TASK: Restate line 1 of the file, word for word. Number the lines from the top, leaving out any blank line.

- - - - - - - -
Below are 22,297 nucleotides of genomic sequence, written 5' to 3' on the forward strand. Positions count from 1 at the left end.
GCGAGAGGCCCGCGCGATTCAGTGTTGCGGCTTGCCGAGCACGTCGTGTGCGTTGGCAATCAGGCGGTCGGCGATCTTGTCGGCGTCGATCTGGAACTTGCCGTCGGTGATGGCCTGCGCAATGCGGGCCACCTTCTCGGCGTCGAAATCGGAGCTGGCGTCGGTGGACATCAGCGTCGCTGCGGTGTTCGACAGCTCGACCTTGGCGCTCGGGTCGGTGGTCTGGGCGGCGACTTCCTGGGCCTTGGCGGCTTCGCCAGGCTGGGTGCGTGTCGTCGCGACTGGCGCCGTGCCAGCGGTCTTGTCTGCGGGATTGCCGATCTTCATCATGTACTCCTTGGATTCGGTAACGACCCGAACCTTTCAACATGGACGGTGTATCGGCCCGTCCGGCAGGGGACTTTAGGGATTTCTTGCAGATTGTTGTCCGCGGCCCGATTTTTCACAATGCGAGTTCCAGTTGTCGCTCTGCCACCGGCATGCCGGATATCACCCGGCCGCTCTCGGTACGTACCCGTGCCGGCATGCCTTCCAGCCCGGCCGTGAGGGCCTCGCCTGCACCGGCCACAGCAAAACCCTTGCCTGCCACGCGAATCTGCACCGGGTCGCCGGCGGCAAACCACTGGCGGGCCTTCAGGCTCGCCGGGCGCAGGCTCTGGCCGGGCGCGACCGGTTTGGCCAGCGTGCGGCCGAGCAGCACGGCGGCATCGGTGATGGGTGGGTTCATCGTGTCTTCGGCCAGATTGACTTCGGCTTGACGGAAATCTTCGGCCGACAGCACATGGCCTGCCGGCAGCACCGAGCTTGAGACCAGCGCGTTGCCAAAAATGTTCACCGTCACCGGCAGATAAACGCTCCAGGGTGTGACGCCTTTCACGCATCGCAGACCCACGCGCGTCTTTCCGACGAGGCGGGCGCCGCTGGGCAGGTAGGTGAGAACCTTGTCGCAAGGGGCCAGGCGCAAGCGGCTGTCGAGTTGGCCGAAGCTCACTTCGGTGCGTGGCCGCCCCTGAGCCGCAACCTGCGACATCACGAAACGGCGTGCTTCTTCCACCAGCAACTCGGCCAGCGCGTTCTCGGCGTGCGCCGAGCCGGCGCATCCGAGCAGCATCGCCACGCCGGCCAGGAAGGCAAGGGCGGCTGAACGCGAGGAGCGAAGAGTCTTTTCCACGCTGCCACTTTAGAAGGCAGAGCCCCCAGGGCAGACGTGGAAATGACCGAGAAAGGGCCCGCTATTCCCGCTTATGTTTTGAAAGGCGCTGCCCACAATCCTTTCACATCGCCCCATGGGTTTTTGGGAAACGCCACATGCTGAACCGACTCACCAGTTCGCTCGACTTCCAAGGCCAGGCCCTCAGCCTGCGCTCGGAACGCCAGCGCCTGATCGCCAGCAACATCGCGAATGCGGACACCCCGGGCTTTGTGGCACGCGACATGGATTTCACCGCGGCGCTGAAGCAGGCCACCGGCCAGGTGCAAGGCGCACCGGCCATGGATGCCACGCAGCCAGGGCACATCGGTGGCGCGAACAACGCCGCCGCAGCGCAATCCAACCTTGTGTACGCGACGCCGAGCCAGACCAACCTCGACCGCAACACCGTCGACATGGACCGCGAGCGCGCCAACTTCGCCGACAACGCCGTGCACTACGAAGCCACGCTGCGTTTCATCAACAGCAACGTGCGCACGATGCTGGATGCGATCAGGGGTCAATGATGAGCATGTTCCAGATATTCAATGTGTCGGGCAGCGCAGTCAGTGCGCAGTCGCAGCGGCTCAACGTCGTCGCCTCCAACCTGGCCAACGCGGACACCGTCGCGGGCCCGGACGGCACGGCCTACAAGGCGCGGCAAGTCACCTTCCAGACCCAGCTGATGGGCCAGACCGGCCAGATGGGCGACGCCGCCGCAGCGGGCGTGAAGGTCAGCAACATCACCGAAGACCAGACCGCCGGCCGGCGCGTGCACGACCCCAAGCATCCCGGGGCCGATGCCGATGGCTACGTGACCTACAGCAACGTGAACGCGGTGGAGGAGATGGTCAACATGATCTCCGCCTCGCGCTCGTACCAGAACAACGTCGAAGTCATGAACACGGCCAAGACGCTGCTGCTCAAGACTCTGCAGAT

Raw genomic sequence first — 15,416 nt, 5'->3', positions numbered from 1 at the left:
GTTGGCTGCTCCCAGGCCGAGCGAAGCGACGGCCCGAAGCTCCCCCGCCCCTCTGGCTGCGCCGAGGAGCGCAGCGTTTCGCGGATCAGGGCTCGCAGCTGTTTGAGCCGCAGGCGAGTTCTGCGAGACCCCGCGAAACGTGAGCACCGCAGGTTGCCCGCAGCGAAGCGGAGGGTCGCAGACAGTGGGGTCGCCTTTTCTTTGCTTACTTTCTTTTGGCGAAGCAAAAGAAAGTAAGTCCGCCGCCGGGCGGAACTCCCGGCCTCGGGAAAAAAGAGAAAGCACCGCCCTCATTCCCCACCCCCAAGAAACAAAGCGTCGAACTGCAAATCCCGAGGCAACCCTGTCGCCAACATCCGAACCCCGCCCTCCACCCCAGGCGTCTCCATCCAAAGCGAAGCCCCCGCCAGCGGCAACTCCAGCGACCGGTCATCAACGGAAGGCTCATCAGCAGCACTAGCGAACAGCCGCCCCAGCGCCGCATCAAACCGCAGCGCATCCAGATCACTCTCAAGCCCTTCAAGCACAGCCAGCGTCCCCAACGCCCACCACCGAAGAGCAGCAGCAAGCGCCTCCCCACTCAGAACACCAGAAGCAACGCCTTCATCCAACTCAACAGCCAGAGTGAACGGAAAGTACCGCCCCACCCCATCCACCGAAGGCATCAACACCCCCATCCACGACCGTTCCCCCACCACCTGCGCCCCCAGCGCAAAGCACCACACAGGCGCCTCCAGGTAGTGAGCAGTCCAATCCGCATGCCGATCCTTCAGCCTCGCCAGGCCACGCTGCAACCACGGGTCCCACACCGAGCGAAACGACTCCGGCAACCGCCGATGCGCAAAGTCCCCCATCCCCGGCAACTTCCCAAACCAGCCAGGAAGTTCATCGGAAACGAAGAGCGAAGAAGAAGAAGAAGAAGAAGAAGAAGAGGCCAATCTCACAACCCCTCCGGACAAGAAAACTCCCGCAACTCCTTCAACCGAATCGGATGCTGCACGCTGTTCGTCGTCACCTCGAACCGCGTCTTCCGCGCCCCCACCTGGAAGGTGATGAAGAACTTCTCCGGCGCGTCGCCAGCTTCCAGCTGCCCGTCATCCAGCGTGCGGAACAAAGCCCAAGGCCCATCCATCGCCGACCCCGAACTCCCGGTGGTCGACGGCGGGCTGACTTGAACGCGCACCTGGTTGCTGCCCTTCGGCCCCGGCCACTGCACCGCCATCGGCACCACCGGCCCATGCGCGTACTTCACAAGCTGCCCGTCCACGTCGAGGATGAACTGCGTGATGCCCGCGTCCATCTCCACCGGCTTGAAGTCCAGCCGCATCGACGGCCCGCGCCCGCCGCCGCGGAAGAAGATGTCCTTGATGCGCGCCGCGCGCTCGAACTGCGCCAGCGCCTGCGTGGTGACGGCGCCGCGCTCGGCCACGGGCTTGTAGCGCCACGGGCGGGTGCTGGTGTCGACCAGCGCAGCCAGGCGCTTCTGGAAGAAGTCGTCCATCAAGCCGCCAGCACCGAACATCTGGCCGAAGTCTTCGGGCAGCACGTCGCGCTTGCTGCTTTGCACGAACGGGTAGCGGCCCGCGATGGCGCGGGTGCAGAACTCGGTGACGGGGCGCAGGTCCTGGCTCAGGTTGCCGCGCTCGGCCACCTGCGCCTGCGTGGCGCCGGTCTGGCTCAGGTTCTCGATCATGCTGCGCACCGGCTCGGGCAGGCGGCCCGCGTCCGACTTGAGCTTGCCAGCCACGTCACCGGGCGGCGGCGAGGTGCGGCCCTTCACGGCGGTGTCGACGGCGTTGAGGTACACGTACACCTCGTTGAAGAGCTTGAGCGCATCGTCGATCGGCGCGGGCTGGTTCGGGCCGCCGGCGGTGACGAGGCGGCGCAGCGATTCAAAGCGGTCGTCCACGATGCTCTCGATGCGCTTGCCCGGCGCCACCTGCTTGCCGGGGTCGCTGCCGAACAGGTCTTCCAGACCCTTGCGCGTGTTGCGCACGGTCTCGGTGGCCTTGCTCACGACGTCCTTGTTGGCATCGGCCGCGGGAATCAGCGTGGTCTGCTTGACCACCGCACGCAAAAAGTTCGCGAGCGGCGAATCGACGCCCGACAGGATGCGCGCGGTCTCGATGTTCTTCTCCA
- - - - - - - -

Below are 22,297 nucleotides of genomic sequence, written 5' to 3' on the forward strand. Positions count from 1 at the left end.